Cyclone Tracy Essay

815 words - 3 pages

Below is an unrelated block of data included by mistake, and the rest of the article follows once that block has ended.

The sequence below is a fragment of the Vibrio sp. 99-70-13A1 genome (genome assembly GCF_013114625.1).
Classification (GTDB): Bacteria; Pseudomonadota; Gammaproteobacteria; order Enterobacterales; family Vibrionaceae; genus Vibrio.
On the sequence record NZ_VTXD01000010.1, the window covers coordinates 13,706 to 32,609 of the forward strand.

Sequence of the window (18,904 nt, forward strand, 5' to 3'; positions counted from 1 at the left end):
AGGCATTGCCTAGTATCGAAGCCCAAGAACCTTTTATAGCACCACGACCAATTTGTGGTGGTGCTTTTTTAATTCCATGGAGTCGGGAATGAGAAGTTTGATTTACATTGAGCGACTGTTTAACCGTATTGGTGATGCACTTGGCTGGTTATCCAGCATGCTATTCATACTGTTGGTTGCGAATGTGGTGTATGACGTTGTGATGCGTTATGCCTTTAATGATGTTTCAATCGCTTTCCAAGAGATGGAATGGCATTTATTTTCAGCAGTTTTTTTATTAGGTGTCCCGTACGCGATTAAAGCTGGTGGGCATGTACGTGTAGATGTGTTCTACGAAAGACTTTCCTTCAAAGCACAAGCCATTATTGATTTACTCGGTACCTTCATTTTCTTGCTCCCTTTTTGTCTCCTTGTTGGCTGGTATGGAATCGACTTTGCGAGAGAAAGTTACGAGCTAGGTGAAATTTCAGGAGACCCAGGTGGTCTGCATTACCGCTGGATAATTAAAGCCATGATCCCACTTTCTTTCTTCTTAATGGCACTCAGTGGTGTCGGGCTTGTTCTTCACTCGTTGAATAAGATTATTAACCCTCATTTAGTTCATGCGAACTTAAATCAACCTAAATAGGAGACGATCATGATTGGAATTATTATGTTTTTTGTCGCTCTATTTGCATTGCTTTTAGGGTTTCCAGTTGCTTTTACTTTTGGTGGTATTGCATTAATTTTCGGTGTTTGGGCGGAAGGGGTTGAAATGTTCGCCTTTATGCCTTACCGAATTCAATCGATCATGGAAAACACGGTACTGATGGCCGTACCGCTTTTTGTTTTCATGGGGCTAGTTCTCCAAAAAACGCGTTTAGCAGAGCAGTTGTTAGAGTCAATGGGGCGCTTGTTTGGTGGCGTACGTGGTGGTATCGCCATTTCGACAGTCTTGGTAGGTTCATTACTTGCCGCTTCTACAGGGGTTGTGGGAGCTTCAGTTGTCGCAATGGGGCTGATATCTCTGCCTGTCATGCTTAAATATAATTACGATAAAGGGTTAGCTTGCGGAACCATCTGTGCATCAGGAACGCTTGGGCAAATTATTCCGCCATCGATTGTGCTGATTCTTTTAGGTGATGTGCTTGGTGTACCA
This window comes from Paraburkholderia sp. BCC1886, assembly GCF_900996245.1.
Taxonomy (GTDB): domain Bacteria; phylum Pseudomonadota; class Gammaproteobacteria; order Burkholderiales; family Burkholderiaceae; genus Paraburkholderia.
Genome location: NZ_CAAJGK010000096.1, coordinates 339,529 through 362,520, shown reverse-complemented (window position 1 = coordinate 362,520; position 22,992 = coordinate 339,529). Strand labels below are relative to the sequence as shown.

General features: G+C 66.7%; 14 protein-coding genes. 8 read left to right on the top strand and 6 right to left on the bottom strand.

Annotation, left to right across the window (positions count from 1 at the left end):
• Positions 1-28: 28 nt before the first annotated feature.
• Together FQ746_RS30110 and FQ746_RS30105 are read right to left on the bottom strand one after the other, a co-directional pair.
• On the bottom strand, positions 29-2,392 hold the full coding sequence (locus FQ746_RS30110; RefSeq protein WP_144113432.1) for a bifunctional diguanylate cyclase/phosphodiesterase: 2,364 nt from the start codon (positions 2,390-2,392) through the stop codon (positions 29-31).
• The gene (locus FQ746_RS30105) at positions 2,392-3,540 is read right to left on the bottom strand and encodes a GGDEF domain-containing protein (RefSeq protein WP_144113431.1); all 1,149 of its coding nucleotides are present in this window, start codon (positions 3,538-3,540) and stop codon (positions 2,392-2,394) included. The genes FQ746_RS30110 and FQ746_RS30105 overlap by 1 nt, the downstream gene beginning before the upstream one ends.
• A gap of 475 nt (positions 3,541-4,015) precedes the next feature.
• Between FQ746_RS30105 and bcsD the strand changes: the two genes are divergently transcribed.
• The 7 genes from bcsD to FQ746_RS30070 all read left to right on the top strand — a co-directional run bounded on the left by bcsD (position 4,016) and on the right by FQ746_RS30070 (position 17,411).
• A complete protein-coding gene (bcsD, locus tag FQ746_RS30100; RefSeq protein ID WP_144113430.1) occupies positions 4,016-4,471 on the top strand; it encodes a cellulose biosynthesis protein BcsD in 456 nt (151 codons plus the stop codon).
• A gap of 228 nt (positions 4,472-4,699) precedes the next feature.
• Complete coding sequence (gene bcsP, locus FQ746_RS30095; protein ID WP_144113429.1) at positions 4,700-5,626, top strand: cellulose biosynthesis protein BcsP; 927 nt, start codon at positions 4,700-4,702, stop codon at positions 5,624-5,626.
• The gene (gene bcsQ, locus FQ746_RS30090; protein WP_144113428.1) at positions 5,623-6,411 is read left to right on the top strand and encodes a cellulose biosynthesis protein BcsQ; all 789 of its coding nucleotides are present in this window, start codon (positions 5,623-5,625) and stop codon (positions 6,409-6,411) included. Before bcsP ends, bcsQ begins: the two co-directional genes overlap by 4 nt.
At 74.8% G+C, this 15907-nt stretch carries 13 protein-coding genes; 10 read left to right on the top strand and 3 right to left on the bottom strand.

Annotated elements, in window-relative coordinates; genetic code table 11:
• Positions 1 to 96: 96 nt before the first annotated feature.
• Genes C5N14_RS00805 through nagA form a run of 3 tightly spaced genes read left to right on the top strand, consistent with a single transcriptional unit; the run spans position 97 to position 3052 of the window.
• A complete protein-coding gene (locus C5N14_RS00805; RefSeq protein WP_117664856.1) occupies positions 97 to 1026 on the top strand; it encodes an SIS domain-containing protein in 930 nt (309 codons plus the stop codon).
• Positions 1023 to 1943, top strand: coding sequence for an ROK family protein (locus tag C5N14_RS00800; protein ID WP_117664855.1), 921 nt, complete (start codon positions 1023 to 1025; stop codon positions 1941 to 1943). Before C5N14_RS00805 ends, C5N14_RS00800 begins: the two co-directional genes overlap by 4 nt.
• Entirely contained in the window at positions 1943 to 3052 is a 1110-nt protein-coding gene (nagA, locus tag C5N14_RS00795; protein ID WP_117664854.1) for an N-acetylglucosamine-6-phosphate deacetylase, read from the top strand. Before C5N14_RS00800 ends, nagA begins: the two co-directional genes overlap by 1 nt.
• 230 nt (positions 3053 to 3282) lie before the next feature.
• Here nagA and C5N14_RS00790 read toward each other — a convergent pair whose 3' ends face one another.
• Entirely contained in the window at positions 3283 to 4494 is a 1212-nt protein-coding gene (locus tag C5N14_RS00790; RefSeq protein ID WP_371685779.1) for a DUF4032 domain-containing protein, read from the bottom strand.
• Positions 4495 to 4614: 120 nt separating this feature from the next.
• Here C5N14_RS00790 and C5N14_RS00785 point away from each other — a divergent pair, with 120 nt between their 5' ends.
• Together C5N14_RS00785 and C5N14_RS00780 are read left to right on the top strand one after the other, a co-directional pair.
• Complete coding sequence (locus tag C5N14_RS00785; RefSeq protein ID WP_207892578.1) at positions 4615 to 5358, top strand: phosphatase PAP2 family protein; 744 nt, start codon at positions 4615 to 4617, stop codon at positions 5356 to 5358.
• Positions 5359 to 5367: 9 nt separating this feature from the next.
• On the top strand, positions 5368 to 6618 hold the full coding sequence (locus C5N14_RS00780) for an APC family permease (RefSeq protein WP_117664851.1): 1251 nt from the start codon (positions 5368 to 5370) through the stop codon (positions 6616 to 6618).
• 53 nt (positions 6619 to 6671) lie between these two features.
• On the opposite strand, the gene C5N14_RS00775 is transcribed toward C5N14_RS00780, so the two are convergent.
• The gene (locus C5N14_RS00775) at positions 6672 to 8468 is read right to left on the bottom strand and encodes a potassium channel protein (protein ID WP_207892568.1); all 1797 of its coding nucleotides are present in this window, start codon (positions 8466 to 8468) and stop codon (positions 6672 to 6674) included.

1.0 IntroductionOn 20th of December 1972 the United States' ESSA-8 environmental satellite recorded a large cloud mass, which centered over the Arafura Sea about 370 kilometers (230 mi) northeast of Darwin. 10pm the next day it was pronounced a tropical cyclone, Cyclone Tracy. Cyclone Tracy was a small but intense Cyclone. On the 20th the next five days the Cyclone got closer and closer to Darwin and on the 25th of December at 3:30 am the Cyclone finally stuck and hit Darwin.In this report I will be focusing on the reconstruction progress. This is important because Cyclone Tracy was devastating to Darwin and caused major Reconstruction progress in Darwin.2.0 Statement of Findings2.1Enviromental DestructionEnvironmentally there were many effects. As well as rubbish struin all over the place the lack of sanitation ment that that poisons leached out into the environment. Trees were pulled out of the ground, the habitat which was home to many animals such as birds, was destroyed. The local wildlife was lost. People of Darwin observed that it was "eerily quiet" in the mornings. The food chain was broken and took months before it was back in order. Darwin was littered full of dead wildlife.2.2 Social ImpactsCyclone Tracy had devastating affects practically destroying Darwin all together. Many buildings including thousands of people's homes were completely destroyed. All the sewerage and water systems were damaged so there were high risk of disease because of rotting garbage and dirty water so many people in Darwin would have suffered the loss of a family member and lots of grief. Many people left Darwin and never returned so when the Reconstruction Progress in Darwin started the population was half the size.2.3 Reconstruction ProgressImmediately within days after the Cyclone struck the Commonwealth Government established a leadership role of Darwin, referred to as the Darwin Reconstruction Commission (DRC). The aim of the DRC was to ensure all housing and living standards/basic amenities would be returned to suitable levels as quickly and economically as possible. The first thing the DRC did was to direct a housing commission. The DHC surveyed houses and flat accommodation to determine which of these buildings could be used temporarily if repaired, to provide shelter and protection for people who got affected by the Cyclone. Reconstruction didn't occur until they identified all design failures and developed new design practices. Members of the DHC such as academic institutions, engineers and...

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